But, first, given that we’re looking at characters who are “out of time” in their various ways (especially the titular one in Captain America …, where everyone from his former life is now dead or so old that he’s like Dorian Gray to them), let’s start what will turn into a mini-musical-marathon with a listen to the Rolling Stones singing about exactly that, a tune which you can find in its own somewhat-disjointed manner either at http://www.youtube.com/ watch?v=inzCOWDKJVY, where you get the Stones’ vocals and instruments oddly-accompanied by an orchestra and added background vocals, even more oddly joined with mid-1960s black-and-white performance footage of Jagger and company but not singing "Out of Time," or, if you prefer, there’s the original recording at http://www.youtube.com/watch?v=-wHRbIAZJfE, but it’s mildly-disjointed in its own way, having been released in Britain on the 1966 Aftermath album while the American version of that disc excluded this song and a few others so it was recouped for American ears in 1967 on the Flowers album, which brought together various singles, previously-dropped-cross-Atlantic-songs, etc. into a compilation (The Beatles had done the same thing in 1966 with their Yesterday and Today American-release-album, the one with the infamous “butcher” cover—“out of time” in its own way by being a joking comment on the violence of the Vietnam War but one judged incompatible with the previous carefully-constructed-image of the Fab Four, although that would be replaced soon enough in another manner with their changed musical-and-lifestyle-directions on Revolver [1966; this was another variation in the American release from the “official” British one in that a few of its songs had already been used in the Stateside-Yesterday and Today to fill needed space so the U.S. version of Revolver was a bit shorter] and Sgt. Pepper’s Lonely Hearts Club Band [1967]—that had to be recalled, either to be destroyed or pasted over with a more innocuous photo).  OK, enough diversion, musical or otherwise; on to disturbingly-conflicted patriotism in the newest episode in the life of super-soldier Captain America.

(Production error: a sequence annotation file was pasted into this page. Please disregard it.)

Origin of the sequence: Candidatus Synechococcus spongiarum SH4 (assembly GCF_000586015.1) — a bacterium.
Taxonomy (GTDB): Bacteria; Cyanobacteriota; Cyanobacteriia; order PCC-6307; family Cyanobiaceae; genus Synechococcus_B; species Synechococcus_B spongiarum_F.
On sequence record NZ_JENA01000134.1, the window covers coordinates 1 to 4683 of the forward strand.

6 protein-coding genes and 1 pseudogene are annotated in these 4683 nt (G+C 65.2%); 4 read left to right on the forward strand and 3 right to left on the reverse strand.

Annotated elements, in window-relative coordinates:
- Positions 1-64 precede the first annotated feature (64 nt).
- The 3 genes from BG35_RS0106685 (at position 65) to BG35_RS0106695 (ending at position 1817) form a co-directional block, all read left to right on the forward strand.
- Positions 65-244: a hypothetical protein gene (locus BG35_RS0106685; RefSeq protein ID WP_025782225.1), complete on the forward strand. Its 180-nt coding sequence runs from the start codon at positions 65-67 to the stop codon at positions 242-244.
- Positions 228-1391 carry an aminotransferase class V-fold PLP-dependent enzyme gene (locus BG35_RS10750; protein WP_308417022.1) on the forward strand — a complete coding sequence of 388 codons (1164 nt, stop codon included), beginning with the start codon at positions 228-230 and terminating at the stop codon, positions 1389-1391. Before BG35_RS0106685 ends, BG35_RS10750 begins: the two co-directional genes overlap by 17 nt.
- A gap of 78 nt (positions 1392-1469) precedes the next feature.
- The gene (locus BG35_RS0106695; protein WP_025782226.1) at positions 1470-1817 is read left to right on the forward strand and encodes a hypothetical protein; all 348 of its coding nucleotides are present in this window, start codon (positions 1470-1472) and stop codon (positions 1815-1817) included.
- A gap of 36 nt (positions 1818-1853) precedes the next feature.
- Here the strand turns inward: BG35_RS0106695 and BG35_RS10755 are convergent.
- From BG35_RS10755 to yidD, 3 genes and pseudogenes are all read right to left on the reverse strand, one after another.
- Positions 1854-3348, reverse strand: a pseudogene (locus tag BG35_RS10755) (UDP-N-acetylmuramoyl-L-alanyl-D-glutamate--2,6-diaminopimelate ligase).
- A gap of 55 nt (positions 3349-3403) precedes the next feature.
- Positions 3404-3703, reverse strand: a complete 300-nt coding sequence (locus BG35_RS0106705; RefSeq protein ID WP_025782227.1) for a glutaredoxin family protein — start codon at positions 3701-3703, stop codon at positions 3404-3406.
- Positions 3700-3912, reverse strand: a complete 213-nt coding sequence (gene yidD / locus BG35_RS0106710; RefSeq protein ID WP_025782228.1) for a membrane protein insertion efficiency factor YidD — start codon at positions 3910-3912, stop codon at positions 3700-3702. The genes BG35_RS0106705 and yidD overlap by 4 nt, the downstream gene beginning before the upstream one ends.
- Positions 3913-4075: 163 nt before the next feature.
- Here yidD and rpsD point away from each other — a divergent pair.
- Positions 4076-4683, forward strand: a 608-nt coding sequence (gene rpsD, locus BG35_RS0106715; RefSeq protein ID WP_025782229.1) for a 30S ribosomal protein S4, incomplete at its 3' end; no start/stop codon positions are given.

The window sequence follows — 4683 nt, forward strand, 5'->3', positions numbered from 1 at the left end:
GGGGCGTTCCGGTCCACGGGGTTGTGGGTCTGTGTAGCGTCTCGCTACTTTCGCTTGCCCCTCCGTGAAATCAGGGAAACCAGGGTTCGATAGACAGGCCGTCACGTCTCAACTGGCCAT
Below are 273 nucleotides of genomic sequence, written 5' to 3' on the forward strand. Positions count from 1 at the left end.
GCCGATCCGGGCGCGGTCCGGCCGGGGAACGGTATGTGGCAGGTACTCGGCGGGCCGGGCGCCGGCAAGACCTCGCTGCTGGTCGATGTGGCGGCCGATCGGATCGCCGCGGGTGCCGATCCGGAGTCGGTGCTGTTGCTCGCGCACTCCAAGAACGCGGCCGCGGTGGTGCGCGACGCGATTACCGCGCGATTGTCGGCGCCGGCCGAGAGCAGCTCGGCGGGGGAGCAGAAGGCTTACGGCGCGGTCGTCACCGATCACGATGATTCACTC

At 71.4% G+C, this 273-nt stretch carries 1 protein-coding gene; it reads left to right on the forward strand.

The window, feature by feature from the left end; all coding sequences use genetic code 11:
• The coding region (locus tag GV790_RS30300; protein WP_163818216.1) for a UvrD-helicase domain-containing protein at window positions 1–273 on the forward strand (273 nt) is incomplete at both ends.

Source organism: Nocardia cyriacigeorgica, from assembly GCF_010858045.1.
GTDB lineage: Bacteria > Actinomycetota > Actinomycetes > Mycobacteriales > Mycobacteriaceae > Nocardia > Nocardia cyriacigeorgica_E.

I’m exploring this round of comments in order of weeks in release of these movies and films, with the newest scrutinized first given that by now the one that’s been out the longest (Mr. Peabody & Sherman) may either be fading from your memory or your interested-consciousness; therefore, we’ll start with a trip to Washington, D.C. for Captain America: The Winter Soldier (Anthony Russo, Joe Russo), where Mr. Patriotism-incarnate, Steve Rogers (Chris Evans), finds his whole concept of government-based loyalty and service put to the test when he begins to doubt the motives of his S.H.I.E.L.D. superior, Nick Fury (Samuel L. Jackson), after Rogers and fellow (in the more generic comrade-ish sense, certainly not in the male-gender one) Avenger, Black Widow/Natasha Romanoff (Scarlett Johansson), break up an attempted hijacking of a S.H.I.E.L.D. ship (in the Indian Ocean, possible site of our missing Malaysian airliner, the first of several coincidental links to non-cinematic-current-events to be found in this suddenly-topical-movie) but Rogers finds that Romanoff is really there to get info from the ship’s computer because Fury is suspicious that something fishy’s going on within the organization, especially in connection with a powerful new anti-terrorist weapon soon to be launched, Operation Insight, in which 3 heavily-armed-Helicarriers linked to spy satellites will be sent aloft to deter threats worldwide based on highly-sophisticated-algorithms (better than the ones that Google uses to determine the acceptability of this blogsite for accepting advertising, I hope) that will predict danger before it happens (similar in concept to Minority Report [Steven Spielberg, 2002] except it’s now computers rather than psychics making the predictions).  Free-will-advocate Captain America’s not that much on board with Operation Insight which he sees as about fear more so than freedom, no matter who’s championing it, given that his 95-year-old-WW-II-based-mentality is still focused on protection from overt threats rather than intelligence-gathering-leading-to-pre-emptive-strikes (even though S.H.I.E.L.D.’s supposed to be an elite, global, defense force which ups the ante on U.N./Interpol-type strategies and tactics, it comes off early in this movie alarmingly like the over-reachings recently disclosed of the NSA which also pushes …The Winter Soldier into contemporary-sociopolitical-relevance-territory unusual for a superhero tale, the factor that raises its worth in my estimation—and many other critics as well, particularly in the Rotten Tomatoes tally [see details in the suggested link far below]—beyond what’s to be found in its sadly-expected-overuse of fights, flying bullets, and destruction scenes—Washington, D.C. car dealers and construction firms should be celebrating banner years in 2014 providing replacement vehicles and metro-infrastructure-repairs after the carnage has concluded in this story).